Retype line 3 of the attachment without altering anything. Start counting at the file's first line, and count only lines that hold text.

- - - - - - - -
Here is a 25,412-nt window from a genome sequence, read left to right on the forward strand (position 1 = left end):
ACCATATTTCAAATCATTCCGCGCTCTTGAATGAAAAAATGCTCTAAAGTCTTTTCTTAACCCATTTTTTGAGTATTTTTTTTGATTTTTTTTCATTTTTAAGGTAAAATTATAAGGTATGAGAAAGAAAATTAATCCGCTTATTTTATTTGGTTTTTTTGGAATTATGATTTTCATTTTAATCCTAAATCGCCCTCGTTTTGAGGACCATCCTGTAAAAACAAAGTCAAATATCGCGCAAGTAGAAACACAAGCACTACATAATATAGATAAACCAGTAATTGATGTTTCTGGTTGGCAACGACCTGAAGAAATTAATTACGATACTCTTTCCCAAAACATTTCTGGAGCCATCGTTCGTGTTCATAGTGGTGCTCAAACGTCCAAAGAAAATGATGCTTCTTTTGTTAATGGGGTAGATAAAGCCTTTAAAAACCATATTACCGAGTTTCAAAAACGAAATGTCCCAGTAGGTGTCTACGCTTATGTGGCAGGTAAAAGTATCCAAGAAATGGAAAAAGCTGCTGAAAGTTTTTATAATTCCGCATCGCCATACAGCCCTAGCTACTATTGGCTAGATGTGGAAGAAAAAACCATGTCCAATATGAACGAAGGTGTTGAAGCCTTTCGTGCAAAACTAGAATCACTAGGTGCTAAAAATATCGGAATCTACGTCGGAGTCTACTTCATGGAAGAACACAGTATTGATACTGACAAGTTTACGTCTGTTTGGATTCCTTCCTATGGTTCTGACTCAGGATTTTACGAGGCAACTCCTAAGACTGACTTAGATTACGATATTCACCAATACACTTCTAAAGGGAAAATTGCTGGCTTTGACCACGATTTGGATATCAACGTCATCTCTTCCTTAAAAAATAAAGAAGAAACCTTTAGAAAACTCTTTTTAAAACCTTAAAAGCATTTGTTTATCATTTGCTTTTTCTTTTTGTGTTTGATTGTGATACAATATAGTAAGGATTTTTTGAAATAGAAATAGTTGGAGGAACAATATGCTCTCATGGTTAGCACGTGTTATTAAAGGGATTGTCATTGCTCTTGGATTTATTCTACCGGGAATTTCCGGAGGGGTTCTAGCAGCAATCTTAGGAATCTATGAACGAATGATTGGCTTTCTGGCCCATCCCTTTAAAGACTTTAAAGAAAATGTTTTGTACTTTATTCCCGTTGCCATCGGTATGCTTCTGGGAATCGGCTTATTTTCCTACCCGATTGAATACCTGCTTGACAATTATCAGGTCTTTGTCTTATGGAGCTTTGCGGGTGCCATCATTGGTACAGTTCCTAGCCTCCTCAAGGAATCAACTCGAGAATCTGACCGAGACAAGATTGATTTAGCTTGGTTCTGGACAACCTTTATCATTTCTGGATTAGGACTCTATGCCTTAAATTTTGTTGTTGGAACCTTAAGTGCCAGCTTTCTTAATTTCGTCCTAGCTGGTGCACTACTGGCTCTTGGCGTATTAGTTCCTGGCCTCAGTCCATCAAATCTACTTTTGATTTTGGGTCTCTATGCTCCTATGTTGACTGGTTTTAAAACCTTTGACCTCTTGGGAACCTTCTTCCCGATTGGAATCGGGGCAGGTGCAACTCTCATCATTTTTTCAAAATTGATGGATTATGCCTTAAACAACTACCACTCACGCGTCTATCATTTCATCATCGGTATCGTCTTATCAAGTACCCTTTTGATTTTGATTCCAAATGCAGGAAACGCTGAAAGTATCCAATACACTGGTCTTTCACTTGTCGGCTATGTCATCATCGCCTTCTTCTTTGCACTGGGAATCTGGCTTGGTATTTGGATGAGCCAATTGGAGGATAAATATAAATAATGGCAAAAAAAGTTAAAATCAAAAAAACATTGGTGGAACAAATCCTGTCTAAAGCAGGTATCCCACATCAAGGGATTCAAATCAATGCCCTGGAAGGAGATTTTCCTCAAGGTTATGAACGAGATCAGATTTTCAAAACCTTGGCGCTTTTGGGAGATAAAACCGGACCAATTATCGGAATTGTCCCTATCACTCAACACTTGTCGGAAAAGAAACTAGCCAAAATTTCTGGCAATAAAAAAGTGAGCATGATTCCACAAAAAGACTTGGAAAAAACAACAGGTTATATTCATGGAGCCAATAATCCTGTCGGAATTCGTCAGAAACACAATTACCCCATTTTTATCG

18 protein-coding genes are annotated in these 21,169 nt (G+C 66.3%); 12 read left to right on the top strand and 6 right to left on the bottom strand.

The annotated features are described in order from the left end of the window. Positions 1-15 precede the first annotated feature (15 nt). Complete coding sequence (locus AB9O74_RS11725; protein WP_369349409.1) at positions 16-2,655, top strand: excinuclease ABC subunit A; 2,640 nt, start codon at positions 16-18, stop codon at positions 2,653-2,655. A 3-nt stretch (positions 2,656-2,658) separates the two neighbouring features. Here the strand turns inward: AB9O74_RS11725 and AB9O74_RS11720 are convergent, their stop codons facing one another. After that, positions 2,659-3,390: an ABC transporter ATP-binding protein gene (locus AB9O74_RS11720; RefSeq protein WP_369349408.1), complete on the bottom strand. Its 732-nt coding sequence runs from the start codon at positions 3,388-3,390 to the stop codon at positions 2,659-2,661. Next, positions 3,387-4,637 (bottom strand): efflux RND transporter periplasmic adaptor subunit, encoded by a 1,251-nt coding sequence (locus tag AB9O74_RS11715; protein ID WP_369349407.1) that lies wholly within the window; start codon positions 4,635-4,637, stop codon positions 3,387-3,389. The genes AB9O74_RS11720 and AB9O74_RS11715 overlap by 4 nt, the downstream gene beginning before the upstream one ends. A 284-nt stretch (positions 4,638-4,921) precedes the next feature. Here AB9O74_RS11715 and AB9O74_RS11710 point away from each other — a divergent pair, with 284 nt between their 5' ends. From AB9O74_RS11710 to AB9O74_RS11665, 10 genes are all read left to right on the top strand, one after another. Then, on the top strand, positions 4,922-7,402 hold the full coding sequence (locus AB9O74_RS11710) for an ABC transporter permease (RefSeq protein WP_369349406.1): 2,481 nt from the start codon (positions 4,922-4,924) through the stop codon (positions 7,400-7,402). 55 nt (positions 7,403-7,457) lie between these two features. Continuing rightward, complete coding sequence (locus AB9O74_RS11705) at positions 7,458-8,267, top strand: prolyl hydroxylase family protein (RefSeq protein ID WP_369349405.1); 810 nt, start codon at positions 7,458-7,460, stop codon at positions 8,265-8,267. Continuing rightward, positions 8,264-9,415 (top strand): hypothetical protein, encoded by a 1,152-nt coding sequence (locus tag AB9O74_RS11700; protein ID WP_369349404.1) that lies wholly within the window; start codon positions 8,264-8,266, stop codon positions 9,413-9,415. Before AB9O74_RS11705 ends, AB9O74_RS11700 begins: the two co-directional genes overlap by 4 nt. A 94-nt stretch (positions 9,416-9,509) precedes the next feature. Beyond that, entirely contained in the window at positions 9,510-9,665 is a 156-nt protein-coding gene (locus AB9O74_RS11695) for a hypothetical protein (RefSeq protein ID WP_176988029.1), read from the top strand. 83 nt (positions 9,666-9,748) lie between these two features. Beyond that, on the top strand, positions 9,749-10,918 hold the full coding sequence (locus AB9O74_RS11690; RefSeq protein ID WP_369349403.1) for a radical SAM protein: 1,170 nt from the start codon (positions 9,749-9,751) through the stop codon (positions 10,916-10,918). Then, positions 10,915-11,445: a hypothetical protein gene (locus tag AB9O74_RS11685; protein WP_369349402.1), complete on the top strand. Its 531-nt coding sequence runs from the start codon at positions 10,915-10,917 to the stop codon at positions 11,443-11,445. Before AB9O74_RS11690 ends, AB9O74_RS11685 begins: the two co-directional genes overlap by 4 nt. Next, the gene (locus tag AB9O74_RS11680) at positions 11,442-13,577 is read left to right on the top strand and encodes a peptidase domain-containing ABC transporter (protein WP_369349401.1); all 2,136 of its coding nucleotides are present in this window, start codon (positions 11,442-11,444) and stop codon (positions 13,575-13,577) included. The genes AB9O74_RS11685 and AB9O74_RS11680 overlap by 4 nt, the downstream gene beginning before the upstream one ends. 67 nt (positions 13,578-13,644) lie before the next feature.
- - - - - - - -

18 protein-coding genes are annotated in these 21,169 nt (G+C 66.3%); 12 read left to right on the top strand and 6 right to left on the bottom strand.